Google Fiber pivots: What it means for the future of gigabit internet

In a recently published blog post, former Google Fiber CEO Craig Barratt said that he was stepping down, and plans for new Fiber cities would be put on hold. Here's what it means and why it matters.

Image: Google

Google Fiber is, undoubtedly, one of the biggest experiments the search giant has taken on, but it seems to have hit a snag. On Tuesday, former Google Fiber CEO Craig Barratt penned a blog post announcing that he was stepping down from his role as CEO, and that Google would be pausing operations in the potential Fiber cities.

The post, titled "Advancing our amazing bet," explains rather vaguely that Access, the parent division of Fiber, will be making changes to its "business and product strategy." Those changes include a "focus on new technology and deployment methods," which is the reason given for the paused development.

The post didn't mention which cities would be affected, but the city of Louisville, KY--one of the recently planned expansion cities for Fiber--told TechRepublic that it is still working with Google. Additionally, while layoffs were mentioned generally in the post, Ars Technica reported that Google Fiber will cut staff by 9% with Barratt's departure.

SEE: Google's Fiber lottery: Predicting who's next and how Google picks winners

The good news for Fiber fans is that Google claims they aren't suspending operations indefinitely, and that the work in existing Fiber cities will continue. Regarding the cities where operations have been paused, Barratt wrote that "we're confident we'll have an opportunity to resume our partnership discussions once we've advanced our technologies and solutions."

Google's ultimate plan with Fiber has always been a mystery, but the basic goal is clear--get more people connected to the internet with faster speeds. In the past, I have written that Google could have either pursued Fiber as its own business, or simply used it as a catalyst to encourage legacy providers to increase their speeds.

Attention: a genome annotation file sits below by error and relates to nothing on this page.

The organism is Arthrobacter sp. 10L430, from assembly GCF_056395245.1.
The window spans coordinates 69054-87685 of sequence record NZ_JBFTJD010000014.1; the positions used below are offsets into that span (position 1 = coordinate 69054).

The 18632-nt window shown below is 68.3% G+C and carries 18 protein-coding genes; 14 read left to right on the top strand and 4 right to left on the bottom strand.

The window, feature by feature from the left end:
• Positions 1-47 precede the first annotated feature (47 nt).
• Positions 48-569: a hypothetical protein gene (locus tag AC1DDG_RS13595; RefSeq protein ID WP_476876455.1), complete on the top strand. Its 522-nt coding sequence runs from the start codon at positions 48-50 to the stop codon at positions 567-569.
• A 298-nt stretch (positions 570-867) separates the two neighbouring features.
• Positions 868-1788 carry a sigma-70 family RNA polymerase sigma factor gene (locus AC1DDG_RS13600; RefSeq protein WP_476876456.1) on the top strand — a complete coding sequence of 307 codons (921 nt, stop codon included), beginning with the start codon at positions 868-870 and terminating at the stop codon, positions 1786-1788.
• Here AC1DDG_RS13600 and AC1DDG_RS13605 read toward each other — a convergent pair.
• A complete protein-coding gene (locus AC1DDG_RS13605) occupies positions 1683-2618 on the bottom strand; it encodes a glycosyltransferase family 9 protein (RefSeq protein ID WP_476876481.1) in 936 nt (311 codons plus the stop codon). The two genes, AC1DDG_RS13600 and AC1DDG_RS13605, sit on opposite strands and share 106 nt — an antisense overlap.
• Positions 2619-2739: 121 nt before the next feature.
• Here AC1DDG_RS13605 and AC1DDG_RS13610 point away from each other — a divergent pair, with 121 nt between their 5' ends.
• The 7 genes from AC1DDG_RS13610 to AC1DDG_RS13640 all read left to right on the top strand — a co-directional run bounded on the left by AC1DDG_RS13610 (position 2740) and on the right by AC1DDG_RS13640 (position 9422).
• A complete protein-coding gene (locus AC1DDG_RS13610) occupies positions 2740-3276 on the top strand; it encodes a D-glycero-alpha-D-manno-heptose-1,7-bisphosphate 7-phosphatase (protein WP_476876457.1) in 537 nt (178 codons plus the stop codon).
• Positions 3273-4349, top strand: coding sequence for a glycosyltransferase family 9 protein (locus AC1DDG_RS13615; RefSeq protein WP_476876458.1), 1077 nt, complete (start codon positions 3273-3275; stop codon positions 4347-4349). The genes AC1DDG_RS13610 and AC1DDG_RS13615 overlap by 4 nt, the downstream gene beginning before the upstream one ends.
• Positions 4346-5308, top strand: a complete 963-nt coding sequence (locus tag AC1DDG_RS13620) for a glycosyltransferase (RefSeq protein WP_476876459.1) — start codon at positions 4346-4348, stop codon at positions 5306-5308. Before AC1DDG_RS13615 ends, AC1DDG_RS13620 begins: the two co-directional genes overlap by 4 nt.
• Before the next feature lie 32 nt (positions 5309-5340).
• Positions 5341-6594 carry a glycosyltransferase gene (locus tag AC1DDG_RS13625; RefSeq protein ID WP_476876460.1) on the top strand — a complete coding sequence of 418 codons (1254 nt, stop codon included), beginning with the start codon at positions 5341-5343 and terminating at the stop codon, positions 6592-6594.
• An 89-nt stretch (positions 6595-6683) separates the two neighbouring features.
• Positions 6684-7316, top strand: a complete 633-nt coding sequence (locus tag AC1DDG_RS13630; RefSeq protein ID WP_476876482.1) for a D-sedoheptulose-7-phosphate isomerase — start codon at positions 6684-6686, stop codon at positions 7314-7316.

To quote an often-overused adage, a rising tide does indeed lift all boats. In the cities where companies like Comcast and AT&T had a stronghold, Google Fiber's disruption caused them to increase internet speeds in order to compete. That is great news for SMBs and telecommuters, but it is also good news for Google, as more internet users with faster connections could mean more people accessing Google's core products and services. The hope is that these legacy providers don't try to backslide on their promises of increased speeds in areas where Google has stopped operations.

On the other hand, Google has been working on providing those speeds as an ISP itself, and it will likely continue doing just that. As the provider, Google gets valuable insight into how people are using gigabit speeds, and the potential for new internet products when these speeds become commonplace. The question is: Will they continue doing that with physical fiber?

Building out physical fiber infrastructure is costly, and it's difficult to justify when Google has struggled to meet subscriber goals. Combine that with the pushback from other providers on sharing resources like utility poles, and it gets even more problematic. However, Barratt noted that Google would be "pushing the boundaries of technology" regarding fiber, and that could be pointing to one specific feature--wireless.

As many have already noted, using wireless technology to boost last-mile efforts in fiber deployment is much cheaper and helps circumvent some of the headaches associated with physical fiber. Google's purchase of Webpass and its filing with the FCC seem to indicate that wireless is the direction it is heading with Fiber. Additionally, new initiatives in legacy infrastructure like copper have achieved 8 Gbps speeds, which could set the stage for even more deployment options in the future.

If Google can successfully leverage wireless fiber-to-the-home technologies in its Google Fiber deployments, it could increase the speed of those deployments and potentially leapfrog other providers in new markets, becoming the first available provider in some areas. In the past year, consumer satisfaction with ISPs has hit an all time low, and if Google can be first to market with a solid connectivity option, it could solidify its position as a real ISP.

The 3 big takeaways for TechRepublic readers

  1. Google Fiber's CEO, Craig Barratt, announced in a blog post that he was stepping down and that Fiber would be pausing operations in some of the potential cities.
  2. Google Fiber will experience some layoffs in the affected areas, but Barratt said that the company will return to those cities when it has new technology offerings.
  3. Google could be exploring wireless, last-mile options as a way to leapfrog the competition in new markets for gigabit internet.

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